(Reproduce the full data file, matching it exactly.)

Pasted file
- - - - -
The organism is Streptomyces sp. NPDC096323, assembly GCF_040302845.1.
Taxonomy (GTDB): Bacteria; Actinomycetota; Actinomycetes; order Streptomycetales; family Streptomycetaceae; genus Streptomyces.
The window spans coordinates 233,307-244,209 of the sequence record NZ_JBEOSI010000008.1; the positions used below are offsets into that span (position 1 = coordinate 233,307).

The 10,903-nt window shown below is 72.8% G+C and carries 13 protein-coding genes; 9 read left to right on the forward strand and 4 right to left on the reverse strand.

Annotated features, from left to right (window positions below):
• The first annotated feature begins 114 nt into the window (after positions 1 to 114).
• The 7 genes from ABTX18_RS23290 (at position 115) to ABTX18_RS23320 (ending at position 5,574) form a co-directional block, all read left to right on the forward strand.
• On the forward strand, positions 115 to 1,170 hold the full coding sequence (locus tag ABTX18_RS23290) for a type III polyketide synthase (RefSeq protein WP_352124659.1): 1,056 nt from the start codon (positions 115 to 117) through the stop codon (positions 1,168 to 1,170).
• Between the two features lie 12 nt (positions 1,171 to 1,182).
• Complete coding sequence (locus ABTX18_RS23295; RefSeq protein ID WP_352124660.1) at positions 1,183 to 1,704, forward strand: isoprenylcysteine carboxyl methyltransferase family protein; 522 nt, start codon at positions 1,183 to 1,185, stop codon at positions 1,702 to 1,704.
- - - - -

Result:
The organism is Streptomyces sp. NPDC096323, assembly GCF_040302845.1.
Taxonomy (GTDB): Bacteria; Actinomycetota; Actinomycetes; order Streptomycetales; family Streptomycetaceae; genus Streptomyces.
The window spans coordinates 233,307-244,209 of the sequence record NZ_JBEOSI010000008.1; the positions used below are offsets into that span (position 1 = coordinate 233,307).

The 10,903-nt window shown below is 72.8% G+C and carries 13 protein-coding genes; 9 read left to right on the forward strand and 4 right to left on the reverse strand.

Annotated features, from left to right (window positions below):
• The first annotated feature begins 114 nt into the window (after positions 1 to 114).
• The 7 genes from ABTX18_RS23290 (at position 115) to ABTX18_RS23320 (ending at position 5,574) form a co-directional block, all read left to right on the forward strand.
• On the forward strand, positions 115 to 1,170 hold the full coding sequence (locus tag ABTX18_RS23290) for a type III polyketide synthase (RefSeq protein WP_352124659.1): 1,056 nt from the start codon (positions 115 to 117) through the stop codon (positions 1,168 to 1,170).
• Between the two features lie 12 nt (positions 1,171 to 1,182).
• Complete coding sequence (locus ABTX18_RS23295; RefSeq protein ID WP_352124660.1) at positions 1,183 to 1,704, forward strand: isoprenylcysteine carboxyl methyltransferase family protein; 522 nt, start codon at positions 1,183 to 1,185, stop codon at positions 1,702 to 1,704.